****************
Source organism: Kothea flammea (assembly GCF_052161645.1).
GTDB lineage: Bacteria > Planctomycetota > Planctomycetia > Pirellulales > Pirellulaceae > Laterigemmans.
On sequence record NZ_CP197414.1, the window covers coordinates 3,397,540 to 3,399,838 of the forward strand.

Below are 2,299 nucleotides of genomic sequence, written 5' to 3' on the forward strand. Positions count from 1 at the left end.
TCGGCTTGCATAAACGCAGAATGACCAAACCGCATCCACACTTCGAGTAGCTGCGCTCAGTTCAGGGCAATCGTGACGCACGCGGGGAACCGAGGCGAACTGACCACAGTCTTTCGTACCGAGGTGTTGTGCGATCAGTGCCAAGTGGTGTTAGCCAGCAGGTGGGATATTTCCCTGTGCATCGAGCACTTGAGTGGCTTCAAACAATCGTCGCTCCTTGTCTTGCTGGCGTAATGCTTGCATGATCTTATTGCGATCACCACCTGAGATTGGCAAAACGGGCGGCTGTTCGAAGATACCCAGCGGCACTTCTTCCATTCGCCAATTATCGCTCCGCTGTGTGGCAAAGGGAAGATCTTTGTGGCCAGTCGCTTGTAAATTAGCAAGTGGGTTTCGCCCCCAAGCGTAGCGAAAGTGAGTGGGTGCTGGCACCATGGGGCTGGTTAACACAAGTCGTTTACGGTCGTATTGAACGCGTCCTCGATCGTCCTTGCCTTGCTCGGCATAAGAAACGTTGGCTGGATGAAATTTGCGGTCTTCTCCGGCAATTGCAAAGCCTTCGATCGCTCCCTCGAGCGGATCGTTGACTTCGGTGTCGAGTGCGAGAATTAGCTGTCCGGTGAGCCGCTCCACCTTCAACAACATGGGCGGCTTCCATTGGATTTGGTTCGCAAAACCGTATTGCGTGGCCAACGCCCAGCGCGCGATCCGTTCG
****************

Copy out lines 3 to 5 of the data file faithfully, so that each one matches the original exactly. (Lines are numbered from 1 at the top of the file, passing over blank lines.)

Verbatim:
On sequence record NZ_CP197414.1, the window covers coordinates 3,397,540 to 3,399,838 of the forward strand.

Below are 2,299 nucleotides of genomic sequence, written 5' to 3' on the forward strand. Positions count from 1 at the left end.
TCGGCTTGCATAAACGCAGAATGACCAAACCGCATCCACACTTCGAGTAGCTGCGCTCAGTTCAGGGCAATCGTGACGCACGCGGGGAACCGAGGCGAACTGACCACAGTCTTTCGTACCGAGGTGTTGTGCGATCAGTGCCAAGTGGTGTTAGCCAGCAGGTGGGATATTTCCCTGTGCATCGAGCACTTGAGTGGCTTCAAACAATCGTCGCTCCTTGTCTTGCTGGCGTAATGCTTGCATGATCTTATTGCGATCACCACCTGAGATTGGCAAAACGGGCGGCTGTTCGAAGATACCCAGCGGCACTTCTTCCATTCGCCAATTATCGCTCCGCTGTGTGGCAAAGGGAAGATCTTTGTGGCCAGTCGCTTGTAAATTAGCAAGTGGGTTTCGCCCCCAAGCGTAGCGAAAGTGAGTGGGTGCTGGCACCATGGGGCTGGTTAACACAAGTCGTTTACGGTCGTATTGAACGCGTCCTCGATCGTCCTTGCCTTGCTCGGCATAAGAAACGTTGGCTGGATGAAATTTGCGGTCTTCTCCGGCAATTGCAAAGCCTTCGATCGCTCCCTCGAGCGGATCGTTGACTTCGGTGTCGAGTGCGAGAATTAGCTGTCCGGTGAGCCGCTCCACCTTCAACAACATGGGCGGCTTCCATTGGATTTGGTTCGCAAAACCGTATTGCGTGGCCAACGCCCAGCGCGCGATCCGTTCG